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MEGATRENDS USA: Carbon composites becoming competitive, cost-effective

Automotive Megatrends USA: Ravi Kumar, Senior Principal and Head of Advanced Engineering Group, Infosys, says that carbon composites are becoming a more competitive material for lightweighting processes

Speaking during the Vehicle Lightweighting stream at Automotive Megatrends USA, organised and hosted by Automotive World, Ravi Kumar, Senior Principal and Head of Advanced Engineering Group at Infosys, commented that carbon composites are becoming more competitive and cost-effective.

Costs falling

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Infosys’ Kumar says that carbon composites are becoming more competitive and cost-effective in vehicle lightweighting

Kumar believes that one of the key factors in lightweighting will be the continued development of new technologies, and observes that costs are beginning to fall: “If you look at materials as a whole, over the years the costs are gradually reducing. The end plan is to reduce the cost of composites and give a cost benefit to components used in vehicles.”

Kumar explained that advanced technologies will reduce the cost of composites substantially, which will in turn spur demand for composites “exponentially” in coming years. The design of composite components and new manufacturing tools are expected to reduce engineering cycle time, cut costs to both suppliers and OEMs, and improve quality.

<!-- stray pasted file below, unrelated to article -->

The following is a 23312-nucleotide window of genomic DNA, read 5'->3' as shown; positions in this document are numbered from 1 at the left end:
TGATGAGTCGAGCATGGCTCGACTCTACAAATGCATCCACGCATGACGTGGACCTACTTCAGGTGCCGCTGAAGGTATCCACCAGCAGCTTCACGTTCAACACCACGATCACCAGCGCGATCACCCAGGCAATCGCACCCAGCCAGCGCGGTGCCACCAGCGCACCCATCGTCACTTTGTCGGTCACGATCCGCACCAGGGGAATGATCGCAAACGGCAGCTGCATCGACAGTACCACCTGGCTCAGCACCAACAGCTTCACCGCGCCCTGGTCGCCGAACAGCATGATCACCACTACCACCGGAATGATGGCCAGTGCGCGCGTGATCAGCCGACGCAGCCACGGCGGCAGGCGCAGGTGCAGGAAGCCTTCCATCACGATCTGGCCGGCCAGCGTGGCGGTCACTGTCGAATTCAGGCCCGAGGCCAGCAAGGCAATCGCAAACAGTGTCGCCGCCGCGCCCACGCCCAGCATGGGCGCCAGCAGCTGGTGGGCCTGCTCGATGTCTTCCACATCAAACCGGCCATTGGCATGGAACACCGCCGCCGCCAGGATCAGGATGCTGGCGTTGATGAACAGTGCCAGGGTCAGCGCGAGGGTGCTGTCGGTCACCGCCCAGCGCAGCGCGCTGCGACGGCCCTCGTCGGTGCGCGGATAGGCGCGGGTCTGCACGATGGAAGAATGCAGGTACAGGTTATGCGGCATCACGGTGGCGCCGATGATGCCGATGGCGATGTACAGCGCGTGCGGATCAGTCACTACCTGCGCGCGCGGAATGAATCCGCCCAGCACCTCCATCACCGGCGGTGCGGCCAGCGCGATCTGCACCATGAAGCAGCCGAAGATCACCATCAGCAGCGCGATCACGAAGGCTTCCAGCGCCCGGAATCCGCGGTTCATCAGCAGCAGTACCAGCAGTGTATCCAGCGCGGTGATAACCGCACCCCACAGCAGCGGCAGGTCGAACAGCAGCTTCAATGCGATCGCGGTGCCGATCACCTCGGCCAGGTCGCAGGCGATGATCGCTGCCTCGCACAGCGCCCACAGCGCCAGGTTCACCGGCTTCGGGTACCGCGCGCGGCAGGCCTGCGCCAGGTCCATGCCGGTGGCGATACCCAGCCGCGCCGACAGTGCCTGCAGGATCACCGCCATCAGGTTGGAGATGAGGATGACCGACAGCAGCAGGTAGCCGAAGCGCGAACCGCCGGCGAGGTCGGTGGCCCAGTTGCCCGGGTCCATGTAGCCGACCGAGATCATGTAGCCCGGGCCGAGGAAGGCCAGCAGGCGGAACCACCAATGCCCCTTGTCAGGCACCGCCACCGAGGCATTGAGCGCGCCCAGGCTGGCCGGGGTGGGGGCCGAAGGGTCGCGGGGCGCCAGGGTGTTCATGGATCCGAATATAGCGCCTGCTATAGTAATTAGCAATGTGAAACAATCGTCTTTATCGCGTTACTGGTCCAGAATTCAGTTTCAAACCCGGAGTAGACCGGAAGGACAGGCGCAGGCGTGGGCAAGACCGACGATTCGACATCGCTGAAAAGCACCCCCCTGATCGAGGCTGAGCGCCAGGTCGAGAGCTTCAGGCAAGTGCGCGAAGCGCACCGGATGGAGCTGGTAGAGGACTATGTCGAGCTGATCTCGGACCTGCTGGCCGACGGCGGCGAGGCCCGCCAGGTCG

Composites “unparalleled,” but still too expensive

The global composites materials market was roughly US$28bn in 2014, and Kumar expects this to continue growing by 15-20% each year in future. The penetration of carbon composites is increasing, which assists OEMs in meeting CAFE regulations, “but costs are still too high,” he says. “Carbon composites are going to drive the availability for OEMs to meet fuel efficiency demands, but also improve vehicle performance and life-cycles.”

Kumar believes that carbon composites have “unparalleled” potential for lightweight construction, and as costs fall – both in terms of raw material and manufacturing – the usage and penetration of carbon composites will become even higher. “There are many technologies that are coming out to help high-volume processing,” he commented.

Between 2014 and 2030, Kumar expects raw material, manufacturing and total costs of carbon composites to fall significantly, and that going forward, these materials will be competitive and cost effective against materials used today. “It is only a matter of time, and essentially the end user is going to benefit from this.”

Freddie Holmes 

 

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